roisin Thu 12-May-05 19:55:24

I'd be full and frank tbh. At our school they send parental and child questionnaires home every year. Last year they sent us questionnaires as usual, and only told parents afterwards that those questionaires were part of the Ofsted, and were going to the Inspectors first, not to school! So they certainly got genuine "full and frank" comments: almost all of which were very positive!

cazzybabs Thu 12-May-05 20:04:01

ask to see the schools five year development plan

ofsteddilemma Thu 12-May-05 20:07:18

Thanks for all your responses - I'm just worried about being as full and frank as I'd like to be if the feeling was that it could do more harm than good.

Mud - I'm joking

Tommy - no, not a Governor but I would be prepared to stick my neck out and try and persuade parents one way or another if needs be.

swedishmum Thu 12-May-05 20:27:49

From our last Ofsted (as a concerned parent who also worked at the school) I would say be frank. The questionnaires form the basis of a meeting between parents and the lead inspector, and simply raise issues that parents are interested in. Only a few of these issues actually appeared on the final report. As communication is, in my opinion, a major problem in some schools it could be that said new head is amazing but has failed to let others know that progress is underway. It's all anonymous and if the inspectors don't know of any perceived problems, they can't help. I'm sure you can word your letter so that it raises your concerns in a positive way!

ofsteddilemma Thu 12-May-05 20:46:41

Thanks swedishmum, that's really useful

Jampots Thu 12-May-05 20:50:29

My childrens' school had an Ofsted inspection in Spring 2001 and all parents were invited to a meeting with the lead inspector which was closed to staff/governors. Typically though there was one teacher whose son is at the school and a couple of others who worked there as Classroom Assistants. The next day all the staff knew exactly who had said what to the Inspector . I for one would be honest as you are doing no favours by pretending all is rosey in the garden. At least by teh time her next inspection comes round, she can show (hopefully) that she has turned the school around completely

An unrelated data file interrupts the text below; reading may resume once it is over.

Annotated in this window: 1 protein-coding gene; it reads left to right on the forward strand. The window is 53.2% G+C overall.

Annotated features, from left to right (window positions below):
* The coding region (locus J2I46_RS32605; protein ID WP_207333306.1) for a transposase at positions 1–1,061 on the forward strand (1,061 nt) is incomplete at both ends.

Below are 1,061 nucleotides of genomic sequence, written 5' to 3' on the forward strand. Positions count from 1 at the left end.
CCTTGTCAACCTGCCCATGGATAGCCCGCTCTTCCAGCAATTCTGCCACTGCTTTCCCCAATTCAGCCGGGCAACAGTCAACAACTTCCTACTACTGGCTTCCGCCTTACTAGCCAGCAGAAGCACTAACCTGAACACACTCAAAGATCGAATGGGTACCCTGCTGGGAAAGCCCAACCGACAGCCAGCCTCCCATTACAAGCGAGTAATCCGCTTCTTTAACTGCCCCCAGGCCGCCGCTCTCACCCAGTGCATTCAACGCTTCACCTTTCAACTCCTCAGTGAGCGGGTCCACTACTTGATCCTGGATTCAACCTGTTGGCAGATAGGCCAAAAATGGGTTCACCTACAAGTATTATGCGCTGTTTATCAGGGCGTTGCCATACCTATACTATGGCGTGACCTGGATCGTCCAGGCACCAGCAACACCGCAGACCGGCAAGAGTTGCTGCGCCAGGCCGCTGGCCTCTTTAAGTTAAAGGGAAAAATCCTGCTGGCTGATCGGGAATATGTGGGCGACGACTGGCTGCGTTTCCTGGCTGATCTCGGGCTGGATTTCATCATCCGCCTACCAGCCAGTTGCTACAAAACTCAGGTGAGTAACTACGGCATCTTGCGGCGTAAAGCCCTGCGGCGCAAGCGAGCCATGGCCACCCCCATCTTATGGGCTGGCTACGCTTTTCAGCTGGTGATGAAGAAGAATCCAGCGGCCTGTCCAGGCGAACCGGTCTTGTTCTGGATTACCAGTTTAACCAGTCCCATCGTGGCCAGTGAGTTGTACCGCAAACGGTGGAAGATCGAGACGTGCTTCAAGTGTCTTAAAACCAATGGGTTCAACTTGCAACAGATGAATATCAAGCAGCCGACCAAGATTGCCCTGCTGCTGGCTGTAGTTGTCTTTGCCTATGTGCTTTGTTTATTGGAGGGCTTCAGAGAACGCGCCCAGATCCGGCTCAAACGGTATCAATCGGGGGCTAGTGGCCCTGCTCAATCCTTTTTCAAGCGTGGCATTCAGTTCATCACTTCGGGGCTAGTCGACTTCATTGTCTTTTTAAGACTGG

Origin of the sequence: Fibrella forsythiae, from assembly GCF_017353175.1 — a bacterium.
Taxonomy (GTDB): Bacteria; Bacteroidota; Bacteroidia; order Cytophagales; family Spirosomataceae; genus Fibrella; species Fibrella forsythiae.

pabla Fri 13-May-05 15:00:17

You can be as frank as you like in the questionnaire but you may ind it difficult in the meeting. My daughter's school was inspected last November. It is a good school but the last permanant head left nearly three years ago and there have been a succession of acting heads since while the governors tried to fill the vacancy (they have now filled it btw). At the time of the inspection many parents were concerned at the length of time it was taking and that this would have an impact in the medium to long term (e.g. new parents have been put off by this and the school has gone from being over-subscribed to under-subscribed in this time.)

Like you, I had concerns about this and other things I felt should be aired, but at the same time didn't want the school to get a bad report. However, talking to parents who had children at the school during the previous inspection, and from the comments of the acting head, I got the distinct impression you were expected to sing the praises of the school at this meeting. As Jampots found, there were staff present who have kids at the school (and parent-governors too) and I personally felt it would have been frowned upon to say anything negative. I don't think staff and governors should be allowed to attend really but if they have kids at the school I presume they are allowed to.

BTW, I also felt the governors pulled a fast one on us - they obviously knew an inspection was imminent and brought in an acting head for the term who brought in a lot of (minor) changes in a short period of time - designed to look good for the inspectors I felt.

kama Fri 13-May-05 15:09:19

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sallycinnamon Fri 13-May-05 20:39:35

I'm a teacher and have been through 2 OFSTEDs. Even though they are only there for a short space of time they pick up on the negatives really easily. IMO the head should have made their presence felt by now- 2 1/2 terms is long enough. If they haven't i would be inclined to think they were all mouth- gift of the gab in the interview and not much else. Our head is due to retire next year and as a member of staff I would expect wholesale changes from a new head eager to stamp their authority, I would be concerned if they didn't. In my experience Head teachers are real egotists (sorry if there's any reading this!) and no change from a new head would bother me. So speak to the Head and if you get no joy tell the truth in the OFSTED parents meeting.